Camping in Disputed Territory - Western Sahara
Western Sahara, as the name suggests, is predominantly desert. It is a sandy piece of disputed territory controlled by Morocco with a reputation for refugee camps and passion for camels. The Sahrawi people who live there are fiercely nationalistic and continue to demand their independence.
I found Western Sahara to be a place of surprises and contradictions. It has a glamorous history as a stop off point for Aeropostal pilots including Saint-Exupéry author of The Little Prince. He was a pioneer of international post flight who transported mail between Casablanca and Dakar.
Pilots risked their lives to fly letters around the world, occasionally crashing their planes, flown without the benefit of modern instruments, into the desert. Driving through the empty, dusty streets of Tarfaya today it is hard to imagine that 100 years ago this was a station point for these dashing adventurers. Now it is the sort of place where it’s quicker to find a stray dog than a shop.
Although officially in Morocco not Western Sahara, Tarfaya is a place that belongs to the desert and pastel coloured sand covers everything. And Saint-Exupéry’s 18 months here shaped his writing. It seems a million miles away from the croissants, well-stocked bars and smart hotels of St Louis in Senegal, another hub for the pilots.
Despite the interesting aeronautical history Western Sahara is not a tourist destination. We were only there because it is on the way from Morocco to Mauritania. After a day of driving on ruler straight roads through desert we pulled over to camp on what looked like a deserted beach. A few moments later, a battered Land Rover pulled up and parked near our newer, shiner one. A fisherman called Ali and his son, also Ali, got out with their fishing rods. They proved to be particularly adept at hooking fish out of the rough sea while our efforts proved futile. Fishing stopped for us when one of my friends stepped on a sea urchin.
The Alis switched their attentions to collecting prawns. Soon they had collected a bucketful and came to share them with us. The older Ali fried a few prawns on our camping stove and we pealed them and ate them together the hot juices running down our chins. Then invited us over for a cup of tea, gesturing to a scruffy Bedouin tent a few hundred meters away.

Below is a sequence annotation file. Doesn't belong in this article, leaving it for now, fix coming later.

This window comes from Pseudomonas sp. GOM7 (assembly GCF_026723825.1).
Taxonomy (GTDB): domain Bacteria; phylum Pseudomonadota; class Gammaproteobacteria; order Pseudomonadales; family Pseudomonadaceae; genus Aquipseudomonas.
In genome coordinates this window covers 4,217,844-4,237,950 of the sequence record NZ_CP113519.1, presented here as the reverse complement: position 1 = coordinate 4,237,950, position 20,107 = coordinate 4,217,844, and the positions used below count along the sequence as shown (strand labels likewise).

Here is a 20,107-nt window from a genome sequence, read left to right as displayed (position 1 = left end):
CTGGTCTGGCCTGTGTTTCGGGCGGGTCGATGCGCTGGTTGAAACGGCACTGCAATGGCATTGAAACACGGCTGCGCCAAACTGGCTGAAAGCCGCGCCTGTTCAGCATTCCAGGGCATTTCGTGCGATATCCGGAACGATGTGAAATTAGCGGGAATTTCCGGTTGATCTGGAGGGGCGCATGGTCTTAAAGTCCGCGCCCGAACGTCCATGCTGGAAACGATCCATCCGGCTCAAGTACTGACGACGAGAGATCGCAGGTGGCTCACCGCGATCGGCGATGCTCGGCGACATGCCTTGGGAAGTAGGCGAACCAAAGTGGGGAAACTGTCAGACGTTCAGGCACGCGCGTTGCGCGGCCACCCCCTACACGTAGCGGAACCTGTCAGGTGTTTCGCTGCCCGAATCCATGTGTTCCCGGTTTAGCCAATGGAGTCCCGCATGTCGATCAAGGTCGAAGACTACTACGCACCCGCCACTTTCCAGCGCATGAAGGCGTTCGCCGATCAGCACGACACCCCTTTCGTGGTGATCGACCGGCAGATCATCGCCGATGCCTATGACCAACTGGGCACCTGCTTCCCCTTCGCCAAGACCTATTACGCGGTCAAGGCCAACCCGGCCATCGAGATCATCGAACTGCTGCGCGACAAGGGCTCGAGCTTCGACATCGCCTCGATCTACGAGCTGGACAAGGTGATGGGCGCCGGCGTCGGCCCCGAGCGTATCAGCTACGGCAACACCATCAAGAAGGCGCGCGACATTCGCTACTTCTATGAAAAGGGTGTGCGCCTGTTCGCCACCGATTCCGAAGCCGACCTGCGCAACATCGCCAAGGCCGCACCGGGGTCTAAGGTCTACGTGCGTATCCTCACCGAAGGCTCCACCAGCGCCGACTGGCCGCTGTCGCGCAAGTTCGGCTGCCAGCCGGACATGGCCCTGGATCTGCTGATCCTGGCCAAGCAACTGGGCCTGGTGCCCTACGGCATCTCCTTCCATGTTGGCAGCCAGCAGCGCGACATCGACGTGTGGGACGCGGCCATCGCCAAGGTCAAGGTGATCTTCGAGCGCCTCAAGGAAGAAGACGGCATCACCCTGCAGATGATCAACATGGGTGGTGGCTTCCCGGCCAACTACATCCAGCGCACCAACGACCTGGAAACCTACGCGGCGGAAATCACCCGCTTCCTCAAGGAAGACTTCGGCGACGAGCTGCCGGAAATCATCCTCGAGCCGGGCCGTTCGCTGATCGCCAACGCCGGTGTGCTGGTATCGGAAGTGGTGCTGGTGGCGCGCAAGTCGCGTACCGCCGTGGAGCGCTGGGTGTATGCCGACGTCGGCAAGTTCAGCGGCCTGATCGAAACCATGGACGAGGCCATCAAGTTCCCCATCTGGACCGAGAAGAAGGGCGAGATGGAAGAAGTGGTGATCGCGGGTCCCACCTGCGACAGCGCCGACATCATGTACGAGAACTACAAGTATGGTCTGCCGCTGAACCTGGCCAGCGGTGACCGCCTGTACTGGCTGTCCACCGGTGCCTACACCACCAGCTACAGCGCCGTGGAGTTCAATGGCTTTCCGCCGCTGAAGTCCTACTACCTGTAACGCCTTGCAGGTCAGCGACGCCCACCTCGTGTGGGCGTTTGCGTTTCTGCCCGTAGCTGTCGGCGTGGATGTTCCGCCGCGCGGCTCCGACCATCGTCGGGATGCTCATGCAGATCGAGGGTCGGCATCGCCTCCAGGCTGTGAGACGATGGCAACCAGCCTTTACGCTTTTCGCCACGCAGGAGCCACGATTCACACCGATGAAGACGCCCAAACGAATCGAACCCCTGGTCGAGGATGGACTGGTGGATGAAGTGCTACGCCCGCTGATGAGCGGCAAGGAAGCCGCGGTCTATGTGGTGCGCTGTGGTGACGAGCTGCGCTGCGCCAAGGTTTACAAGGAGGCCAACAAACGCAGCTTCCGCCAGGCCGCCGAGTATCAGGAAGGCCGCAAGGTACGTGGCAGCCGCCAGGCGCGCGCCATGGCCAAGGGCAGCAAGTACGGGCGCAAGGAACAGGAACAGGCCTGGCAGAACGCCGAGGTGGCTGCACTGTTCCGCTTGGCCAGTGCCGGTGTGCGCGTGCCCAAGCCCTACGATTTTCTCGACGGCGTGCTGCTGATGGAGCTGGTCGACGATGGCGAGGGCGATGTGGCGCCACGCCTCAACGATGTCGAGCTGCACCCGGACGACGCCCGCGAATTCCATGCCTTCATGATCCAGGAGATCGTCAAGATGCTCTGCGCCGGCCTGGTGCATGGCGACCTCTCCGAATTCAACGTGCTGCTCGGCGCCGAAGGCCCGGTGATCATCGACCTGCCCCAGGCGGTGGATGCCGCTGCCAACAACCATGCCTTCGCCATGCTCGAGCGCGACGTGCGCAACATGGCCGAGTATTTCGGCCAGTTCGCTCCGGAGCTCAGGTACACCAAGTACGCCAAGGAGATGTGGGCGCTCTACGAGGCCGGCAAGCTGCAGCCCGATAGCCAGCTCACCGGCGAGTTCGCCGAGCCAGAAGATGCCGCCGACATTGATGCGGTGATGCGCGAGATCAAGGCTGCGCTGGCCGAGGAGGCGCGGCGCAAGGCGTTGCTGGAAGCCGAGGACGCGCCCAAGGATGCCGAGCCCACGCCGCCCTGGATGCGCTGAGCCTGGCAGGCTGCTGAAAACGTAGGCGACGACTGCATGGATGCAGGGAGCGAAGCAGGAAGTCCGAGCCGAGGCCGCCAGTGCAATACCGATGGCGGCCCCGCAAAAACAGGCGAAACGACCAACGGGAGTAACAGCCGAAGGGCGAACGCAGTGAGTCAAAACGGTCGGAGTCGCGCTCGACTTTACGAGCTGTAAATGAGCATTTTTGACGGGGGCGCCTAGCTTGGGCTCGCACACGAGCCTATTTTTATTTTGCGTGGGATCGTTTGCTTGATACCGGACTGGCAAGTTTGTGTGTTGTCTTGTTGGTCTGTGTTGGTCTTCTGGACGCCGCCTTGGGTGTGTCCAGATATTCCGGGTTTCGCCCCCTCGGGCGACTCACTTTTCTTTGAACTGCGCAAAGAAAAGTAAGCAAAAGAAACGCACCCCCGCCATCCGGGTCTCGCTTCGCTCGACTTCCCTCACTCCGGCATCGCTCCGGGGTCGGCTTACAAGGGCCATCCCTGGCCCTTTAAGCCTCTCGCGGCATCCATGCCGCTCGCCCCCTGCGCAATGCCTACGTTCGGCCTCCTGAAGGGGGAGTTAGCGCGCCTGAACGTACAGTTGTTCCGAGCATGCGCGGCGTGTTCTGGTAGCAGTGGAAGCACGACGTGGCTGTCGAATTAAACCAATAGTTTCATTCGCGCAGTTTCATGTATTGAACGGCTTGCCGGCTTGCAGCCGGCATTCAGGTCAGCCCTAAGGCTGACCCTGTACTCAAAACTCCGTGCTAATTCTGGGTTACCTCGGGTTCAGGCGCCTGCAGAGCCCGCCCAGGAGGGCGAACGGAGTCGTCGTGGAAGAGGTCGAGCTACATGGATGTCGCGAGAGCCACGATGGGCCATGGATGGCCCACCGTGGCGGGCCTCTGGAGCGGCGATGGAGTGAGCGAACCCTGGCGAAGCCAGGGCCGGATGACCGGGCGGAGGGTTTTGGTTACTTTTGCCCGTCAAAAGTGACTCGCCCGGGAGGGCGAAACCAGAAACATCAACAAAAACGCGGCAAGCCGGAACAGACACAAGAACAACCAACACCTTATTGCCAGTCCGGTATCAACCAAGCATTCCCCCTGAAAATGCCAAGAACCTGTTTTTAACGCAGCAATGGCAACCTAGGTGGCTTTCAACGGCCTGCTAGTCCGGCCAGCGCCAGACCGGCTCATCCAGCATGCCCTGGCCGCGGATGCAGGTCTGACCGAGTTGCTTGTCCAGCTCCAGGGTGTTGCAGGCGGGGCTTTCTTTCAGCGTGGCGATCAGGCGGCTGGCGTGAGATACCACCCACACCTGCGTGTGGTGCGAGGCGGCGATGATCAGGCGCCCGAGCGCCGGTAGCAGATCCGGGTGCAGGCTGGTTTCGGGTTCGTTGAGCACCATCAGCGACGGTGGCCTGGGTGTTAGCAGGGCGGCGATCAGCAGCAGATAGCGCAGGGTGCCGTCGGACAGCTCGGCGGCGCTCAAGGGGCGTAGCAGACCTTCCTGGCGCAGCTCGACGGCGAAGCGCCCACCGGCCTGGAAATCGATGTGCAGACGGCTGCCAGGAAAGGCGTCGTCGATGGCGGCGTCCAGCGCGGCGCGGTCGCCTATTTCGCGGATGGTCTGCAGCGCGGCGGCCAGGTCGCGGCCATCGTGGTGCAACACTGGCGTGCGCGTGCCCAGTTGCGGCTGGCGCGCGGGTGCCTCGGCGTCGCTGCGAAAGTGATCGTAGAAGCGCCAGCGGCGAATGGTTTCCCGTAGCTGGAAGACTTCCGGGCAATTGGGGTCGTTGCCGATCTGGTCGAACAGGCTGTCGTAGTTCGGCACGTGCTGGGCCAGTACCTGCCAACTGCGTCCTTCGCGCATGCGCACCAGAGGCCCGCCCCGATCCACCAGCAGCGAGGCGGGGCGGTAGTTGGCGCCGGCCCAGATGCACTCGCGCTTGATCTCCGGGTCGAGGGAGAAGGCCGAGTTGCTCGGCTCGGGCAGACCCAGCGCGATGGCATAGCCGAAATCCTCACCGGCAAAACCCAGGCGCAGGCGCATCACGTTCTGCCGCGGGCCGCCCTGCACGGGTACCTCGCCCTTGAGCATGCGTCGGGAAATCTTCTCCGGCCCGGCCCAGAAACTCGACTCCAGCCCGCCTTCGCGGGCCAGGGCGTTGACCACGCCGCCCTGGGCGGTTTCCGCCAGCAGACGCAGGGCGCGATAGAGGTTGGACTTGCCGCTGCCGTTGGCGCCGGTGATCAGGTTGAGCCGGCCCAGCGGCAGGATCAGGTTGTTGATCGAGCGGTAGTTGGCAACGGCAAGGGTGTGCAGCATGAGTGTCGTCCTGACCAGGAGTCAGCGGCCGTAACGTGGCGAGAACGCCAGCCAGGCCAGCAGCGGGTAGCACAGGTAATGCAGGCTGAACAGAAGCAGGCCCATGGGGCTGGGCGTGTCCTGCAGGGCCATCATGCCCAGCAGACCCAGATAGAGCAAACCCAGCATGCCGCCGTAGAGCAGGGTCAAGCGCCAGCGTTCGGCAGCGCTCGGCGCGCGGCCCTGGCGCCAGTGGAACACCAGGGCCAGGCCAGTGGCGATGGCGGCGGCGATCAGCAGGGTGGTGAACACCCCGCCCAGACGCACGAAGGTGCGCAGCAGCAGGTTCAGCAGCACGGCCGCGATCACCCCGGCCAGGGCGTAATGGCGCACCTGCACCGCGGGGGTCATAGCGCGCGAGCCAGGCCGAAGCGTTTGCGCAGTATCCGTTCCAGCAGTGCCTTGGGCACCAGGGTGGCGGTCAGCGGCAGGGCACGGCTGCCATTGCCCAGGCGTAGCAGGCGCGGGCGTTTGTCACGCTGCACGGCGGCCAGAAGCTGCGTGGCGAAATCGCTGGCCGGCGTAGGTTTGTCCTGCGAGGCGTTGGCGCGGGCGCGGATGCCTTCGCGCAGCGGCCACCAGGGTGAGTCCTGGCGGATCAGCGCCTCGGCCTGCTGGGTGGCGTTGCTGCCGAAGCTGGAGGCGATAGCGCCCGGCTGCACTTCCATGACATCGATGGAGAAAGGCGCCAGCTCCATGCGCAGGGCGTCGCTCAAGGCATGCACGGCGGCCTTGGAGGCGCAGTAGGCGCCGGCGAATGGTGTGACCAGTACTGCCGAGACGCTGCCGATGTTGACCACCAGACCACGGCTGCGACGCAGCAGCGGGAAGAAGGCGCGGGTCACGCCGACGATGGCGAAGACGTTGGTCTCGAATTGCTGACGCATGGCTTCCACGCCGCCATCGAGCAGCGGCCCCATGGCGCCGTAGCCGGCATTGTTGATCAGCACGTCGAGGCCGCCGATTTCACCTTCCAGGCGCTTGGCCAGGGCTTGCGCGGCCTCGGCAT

The pale, blue tents, so low you can’t stand up in them, blended into the landscape. I hadn’t realised they were inhabited. We walked over and we welcomed inside by the man, his son and many giggling sisters and nieces. We drank cup after tiny cup of hot mint tea poured from a silver tea pot high above the glasses. It transpired that they were not nomads as I had assumed but teachers from the nearest town on holiday. Camping wasn’t their usual way of life, but just like us, something they do occasionally and with great excitement. They were having an excellent family holiday.
Later, back at our tent, as we were preparing for bed we were accosted by uniformed men flashing powerful torches in our faces. I feared we were about to be arrested for camping in the wrong place but again my assumptions were off. These were members of the national guard patrolling the beaches to look for the bodies of would-be emigrants. Men, women and children lose their lives in the desperate and dangerous quest to reach Europe and their bodies wash up regularly on these beaches. Western Sahara is the closest point of Africa to Europe just 40miles across the Atlantic from where we were camping lie the Canary Islands, and for many the chance of a better life. People from all over West Africa pile into overcrowded boats and under the cover of darkness attempt to reach the islands.
Meanwhile, Morocco sells lucrative fishing rights in the waters off Western Sahara’s coastline to European countries. And here in the European Union we welcome the fish, but not the people.
Lynn Morris is Director of Atlantic Rising.